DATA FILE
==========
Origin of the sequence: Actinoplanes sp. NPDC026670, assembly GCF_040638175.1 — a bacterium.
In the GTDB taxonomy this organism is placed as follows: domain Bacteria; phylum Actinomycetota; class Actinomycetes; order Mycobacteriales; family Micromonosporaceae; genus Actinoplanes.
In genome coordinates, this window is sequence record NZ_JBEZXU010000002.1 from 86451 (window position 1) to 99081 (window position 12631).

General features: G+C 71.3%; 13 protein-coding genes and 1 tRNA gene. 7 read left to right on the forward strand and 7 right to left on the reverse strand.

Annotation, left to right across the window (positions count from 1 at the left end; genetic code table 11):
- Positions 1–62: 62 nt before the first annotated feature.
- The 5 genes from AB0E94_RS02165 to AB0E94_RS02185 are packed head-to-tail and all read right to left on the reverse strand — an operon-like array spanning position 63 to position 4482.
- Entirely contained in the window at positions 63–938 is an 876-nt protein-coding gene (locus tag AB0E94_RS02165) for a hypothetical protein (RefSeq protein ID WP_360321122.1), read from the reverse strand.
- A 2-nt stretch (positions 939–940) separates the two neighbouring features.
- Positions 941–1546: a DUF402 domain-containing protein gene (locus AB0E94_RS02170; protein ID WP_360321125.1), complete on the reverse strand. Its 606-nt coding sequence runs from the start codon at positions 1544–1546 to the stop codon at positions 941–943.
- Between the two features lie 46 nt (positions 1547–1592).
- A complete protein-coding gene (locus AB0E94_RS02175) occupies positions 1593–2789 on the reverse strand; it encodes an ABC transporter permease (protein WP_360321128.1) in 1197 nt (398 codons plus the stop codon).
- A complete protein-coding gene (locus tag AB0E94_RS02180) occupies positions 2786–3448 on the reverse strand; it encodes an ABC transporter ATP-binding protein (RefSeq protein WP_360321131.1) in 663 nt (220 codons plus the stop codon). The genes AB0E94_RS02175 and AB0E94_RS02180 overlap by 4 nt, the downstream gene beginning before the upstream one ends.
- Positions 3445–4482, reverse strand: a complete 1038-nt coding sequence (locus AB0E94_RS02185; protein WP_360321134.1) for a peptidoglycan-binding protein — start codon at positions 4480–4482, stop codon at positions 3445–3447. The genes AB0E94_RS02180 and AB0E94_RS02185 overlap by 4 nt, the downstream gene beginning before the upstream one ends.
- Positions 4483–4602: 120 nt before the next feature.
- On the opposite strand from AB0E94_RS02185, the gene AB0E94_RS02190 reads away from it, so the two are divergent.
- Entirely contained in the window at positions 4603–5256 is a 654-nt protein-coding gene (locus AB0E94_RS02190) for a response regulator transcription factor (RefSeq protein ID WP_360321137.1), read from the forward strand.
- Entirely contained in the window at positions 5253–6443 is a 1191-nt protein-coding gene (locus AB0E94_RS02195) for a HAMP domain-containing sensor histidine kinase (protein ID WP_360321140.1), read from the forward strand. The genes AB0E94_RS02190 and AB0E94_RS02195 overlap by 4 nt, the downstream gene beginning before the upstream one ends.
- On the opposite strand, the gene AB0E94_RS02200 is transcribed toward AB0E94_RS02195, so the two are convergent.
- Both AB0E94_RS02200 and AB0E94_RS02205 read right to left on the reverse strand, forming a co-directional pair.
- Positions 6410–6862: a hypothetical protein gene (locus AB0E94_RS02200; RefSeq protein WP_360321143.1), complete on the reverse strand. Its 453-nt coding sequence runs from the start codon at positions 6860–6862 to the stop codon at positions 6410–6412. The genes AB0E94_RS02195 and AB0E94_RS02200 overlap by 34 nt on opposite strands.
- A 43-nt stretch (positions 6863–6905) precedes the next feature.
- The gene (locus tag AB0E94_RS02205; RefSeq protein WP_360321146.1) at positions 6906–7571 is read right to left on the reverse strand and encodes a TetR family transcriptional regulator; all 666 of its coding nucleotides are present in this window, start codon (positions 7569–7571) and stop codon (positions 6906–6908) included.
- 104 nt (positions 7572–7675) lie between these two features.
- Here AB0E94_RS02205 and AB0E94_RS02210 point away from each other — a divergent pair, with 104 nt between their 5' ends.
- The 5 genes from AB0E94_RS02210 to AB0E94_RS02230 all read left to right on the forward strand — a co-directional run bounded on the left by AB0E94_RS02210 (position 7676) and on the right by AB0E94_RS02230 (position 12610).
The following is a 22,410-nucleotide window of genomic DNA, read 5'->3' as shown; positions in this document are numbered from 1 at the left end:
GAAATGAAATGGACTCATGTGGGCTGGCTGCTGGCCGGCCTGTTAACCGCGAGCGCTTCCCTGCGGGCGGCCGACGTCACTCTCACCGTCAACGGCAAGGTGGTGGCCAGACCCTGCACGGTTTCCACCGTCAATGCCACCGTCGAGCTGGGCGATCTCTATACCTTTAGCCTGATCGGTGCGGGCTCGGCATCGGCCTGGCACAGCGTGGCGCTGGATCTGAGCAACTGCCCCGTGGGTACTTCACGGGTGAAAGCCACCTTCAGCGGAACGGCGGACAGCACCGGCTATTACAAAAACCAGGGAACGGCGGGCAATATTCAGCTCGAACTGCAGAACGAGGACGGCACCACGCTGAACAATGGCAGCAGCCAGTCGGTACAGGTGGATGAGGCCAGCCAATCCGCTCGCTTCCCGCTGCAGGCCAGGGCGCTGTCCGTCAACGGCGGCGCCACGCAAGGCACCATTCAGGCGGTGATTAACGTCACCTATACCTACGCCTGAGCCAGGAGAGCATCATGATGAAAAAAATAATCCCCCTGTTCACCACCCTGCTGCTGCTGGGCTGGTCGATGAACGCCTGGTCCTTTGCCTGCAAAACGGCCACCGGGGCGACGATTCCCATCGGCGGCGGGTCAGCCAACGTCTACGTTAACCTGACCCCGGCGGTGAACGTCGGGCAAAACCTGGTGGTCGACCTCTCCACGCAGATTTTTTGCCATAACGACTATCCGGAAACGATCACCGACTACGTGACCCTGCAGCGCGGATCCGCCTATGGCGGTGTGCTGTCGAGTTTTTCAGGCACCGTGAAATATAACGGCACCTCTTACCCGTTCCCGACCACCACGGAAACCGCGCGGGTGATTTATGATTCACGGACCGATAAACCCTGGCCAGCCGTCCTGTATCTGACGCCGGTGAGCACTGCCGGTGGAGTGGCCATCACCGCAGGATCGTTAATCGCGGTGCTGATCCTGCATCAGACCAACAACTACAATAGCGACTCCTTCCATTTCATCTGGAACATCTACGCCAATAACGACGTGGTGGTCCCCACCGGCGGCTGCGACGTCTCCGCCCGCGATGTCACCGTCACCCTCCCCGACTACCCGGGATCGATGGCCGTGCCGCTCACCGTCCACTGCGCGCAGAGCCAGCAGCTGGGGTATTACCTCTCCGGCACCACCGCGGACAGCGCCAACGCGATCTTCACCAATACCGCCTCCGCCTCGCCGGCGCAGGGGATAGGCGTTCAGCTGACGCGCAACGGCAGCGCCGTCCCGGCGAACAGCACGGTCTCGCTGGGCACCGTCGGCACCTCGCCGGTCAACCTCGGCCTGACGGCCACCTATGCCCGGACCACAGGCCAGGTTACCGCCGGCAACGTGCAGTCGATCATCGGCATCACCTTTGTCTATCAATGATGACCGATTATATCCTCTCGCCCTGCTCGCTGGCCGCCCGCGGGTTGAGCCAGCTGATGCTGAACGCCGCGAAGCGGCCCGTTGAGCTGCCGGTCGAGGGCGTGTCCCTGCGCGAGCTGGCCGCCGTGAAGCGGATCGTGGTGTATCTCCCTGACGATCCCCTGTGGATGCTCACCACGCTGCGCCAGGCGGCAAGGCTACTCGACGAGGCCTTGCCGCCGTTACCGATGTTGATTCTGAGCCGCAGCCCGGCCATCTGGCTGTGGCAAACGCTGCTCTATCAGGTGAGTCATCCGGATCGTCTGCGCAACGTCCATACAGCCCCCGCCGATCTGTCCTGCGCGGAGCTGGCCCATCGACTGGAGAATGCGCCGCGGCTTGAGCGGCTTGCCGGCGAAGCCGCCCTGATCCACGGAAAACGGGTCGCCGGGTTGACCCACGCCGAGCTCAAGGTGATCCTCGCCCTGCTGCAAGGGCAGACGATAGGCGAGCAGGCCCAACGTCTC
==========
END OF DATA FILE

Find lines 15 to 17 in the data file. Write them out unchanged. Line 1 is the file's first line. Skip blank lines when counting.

- Positions 4483–4602: 120 nt before the next feature.
- On the opposite strand from AB0E94_RS02185, the gene AB0E94_RS02190 reads away from it, so the two are divergent.
- Entirely contained in the window at positions 4603–5256 is a 654-nt protein-coding gene (locus AB0E94_RS02190) for a response regulator transcription factor (RefSeq protein ID WP_360321137.1), read from the forward strand.